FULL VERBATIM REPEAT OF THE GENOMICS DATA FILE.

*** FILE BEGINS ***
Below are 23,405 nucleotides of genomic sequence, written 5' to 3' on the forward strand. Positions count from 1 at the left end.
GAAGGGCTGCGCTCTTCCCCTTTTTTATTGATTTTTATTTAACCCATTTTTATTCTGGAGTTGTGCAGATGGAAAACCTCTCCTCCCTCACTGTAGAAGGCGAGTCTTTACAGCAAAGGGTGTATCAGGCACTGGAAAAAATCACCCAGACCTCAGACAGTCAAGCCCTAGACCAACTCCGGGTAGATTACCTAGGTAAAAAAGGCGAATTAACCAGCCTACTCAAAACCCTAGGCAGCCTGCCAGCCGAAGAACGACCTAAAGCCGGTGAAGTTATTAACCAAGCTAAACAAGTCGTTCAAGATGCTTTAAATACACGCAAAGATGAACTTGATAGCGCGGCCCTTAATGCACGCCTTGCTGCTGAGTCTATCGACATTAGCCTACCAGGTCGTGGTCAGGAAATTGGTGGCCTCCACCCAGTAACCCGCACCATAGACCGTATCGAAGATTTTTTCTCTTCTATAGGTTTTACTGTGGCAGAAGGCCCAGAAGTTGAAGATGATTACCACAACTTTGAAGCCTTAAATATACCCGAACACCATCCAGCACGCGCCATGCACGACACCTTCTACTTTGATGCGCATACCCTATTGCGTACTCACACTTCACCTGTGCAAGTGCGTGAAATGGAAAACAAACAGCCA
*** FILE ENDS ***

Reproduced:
Below are 23,405 nucleotides of genomic sequence, written 5' to 3' on the forward strand. Positions count from 1 at the left end.
GAAGGGCTGCGCTCTTCCCCTTTTTTATTGATTTTTATTTAACCCATTTTTATTCTGGAGTTGTGCAGATGGAAAACCTCTCCTCCCTCACTGTAGAAGGCGAGTCTTTACAGCAAAGGGTGTATCAGGCACTGGAAAAAATCACCCAGACCTCAGACAGTCAAGCCCTAGACCAACTCCGGGTAGATTACCTAGGTAAAAAAGGCGAATTAACCAGCCTACTCAAAACCCTAGGCAGCCTGCCAGCCGAAGAACGACCTAAAGCCGGTGAAGTTATTAACCAAGCTAAACAAGTCGTTCAAGATGCTTTAAATACACGCAAAGATGAACTTGATAGCGCGGCCCTTAATGCACGCCTTGCTGCTGAGTCTATCGACATTAGCCTACCAGGTCGTGGTCAGGAAATTGGTGGCCTCCACCCAGTAACCCGCACCATAGACCGTATCGAAGATTTTTTCTCTTCTATAGGTTTTACTGTGGCAGAAGGCCCAGAAGTTGAAGATGATTACCACAACTTTGAAGCCTTAAATATACCCGAACACCATCCAGCACGCGCCATGCACGACACCTTCTACTTTGATGCGCATACCCTATTGCGTACTCACACTTCACCTGTGCAAGTGCGTGAAATGGAAAACAAACAGCCA